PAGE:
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ACT 9043-2 [63:06]



Matthias Bartolomey (cello): Klemens Bittmann (violin and mandola)

Recorded January and September 2018, Vienna












BartolomeyBittmann is the somewhat modish name for the two-man string duo of Viennese-born Matthias Bartolomey (cello) and Klemens Bittmann (violin and mandola). This is now their third album, the first, called Meridian, having been released back in 2013.

The eleven tracks, all with single, very descriptive titles mostly run between five and seven minutes; quite enough time for the duo to establish their by now trademark grooves, which include an accommodation of classical, jazz and supercharged rock, allied to a small dose of Austrian-sounding folk music. It all makes for a heady stylistic brew.

Their penchant for warmly textured melodies (Elefant) is almost invariably accompanied by a pulse-quickening acceleration of rhythm and broadening of texture to include power percussion courtesy of their string instruments. For a duo they generate a righteous amount of noise, their raunchy rocky vibe (Neptun) heavy on the unisons and appealing to the senses. This propensity for kicking rhythms brings a Nymanesque quality to their playing from time to time (listen to Dynamo, the title track), though their ease in the jazz lexicon is equally audible on this track where Bittmann抯 Ponty-like fiddle solo snakes revealingly through the light grass, coiling over Bartolomey抯 pizzicati, before a rock groove is re-established.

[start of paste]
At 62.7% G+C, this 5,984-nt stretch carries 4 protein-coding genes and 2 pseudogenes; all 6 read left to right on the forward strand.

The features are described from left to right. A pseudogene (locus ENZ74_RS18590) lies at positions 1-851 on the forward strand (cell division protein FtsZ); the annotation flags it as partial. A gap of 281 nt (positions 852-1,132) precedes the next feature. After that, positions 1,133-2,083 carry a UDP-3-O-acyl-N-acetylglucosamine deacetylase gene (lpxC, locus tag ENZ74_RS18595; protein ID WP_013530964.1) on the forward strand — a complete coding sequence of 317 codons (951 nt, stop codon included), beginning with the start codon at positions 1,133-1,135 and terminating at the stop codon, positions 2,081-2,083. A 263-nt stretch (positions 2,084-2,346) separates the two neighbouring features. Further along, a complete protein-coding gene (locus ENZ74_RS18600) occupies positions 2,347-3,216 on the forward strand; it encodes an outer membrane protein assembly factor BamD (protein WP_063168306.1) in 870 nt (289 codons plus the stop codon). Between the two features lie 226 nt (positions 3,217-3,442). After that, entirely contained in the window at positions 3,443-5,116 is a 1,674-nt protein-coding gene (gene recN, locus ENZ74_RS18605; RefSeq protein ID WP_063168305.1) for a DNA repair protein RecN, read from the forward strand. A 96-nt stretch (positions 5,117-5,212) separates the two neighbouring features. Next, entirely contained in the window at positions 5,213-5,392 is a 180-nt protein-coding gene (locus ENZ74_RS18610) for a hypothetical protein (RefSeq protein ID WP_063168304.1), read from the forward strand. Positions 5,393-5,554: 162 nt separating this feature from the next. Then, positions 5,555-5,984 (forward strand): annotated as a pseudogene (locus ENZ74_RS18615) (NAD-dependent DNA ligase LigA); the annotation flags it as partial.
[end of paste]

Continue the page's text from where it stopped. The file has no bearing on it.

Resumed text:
Their ability to fusE ballad elegance with motor rhythmic yitesse and power in the space of a single song is engaging and sometimes harmonies expand to include vaguely Eastern, but definably folkloric trace elements, as in Krystallos, where cello percussive taps add their own colour. There抯 a pensive element to Haim and a memorialising one to Viadukt, which bears a dedication to Didier Lockwood and undulates expressively. But Westen brings back the rocky raunch, which burgeons into folksy paragraphs that take in Bluegrass, the music moving inexorably forward in terms of rhythm, mass and intensity to an explosive Guitar Hero peroration.

If this all sounds just too much for you, Aurora offers shimmering breadth and the envoi, Menuett evokes a lute ensemble in its classically-oriented restful, Baroque-leaning close.

ACT is one of the most exciting and broad-ranging labels on the scene today and they have another winner with this dynamic duo.

Jonathan Woolf


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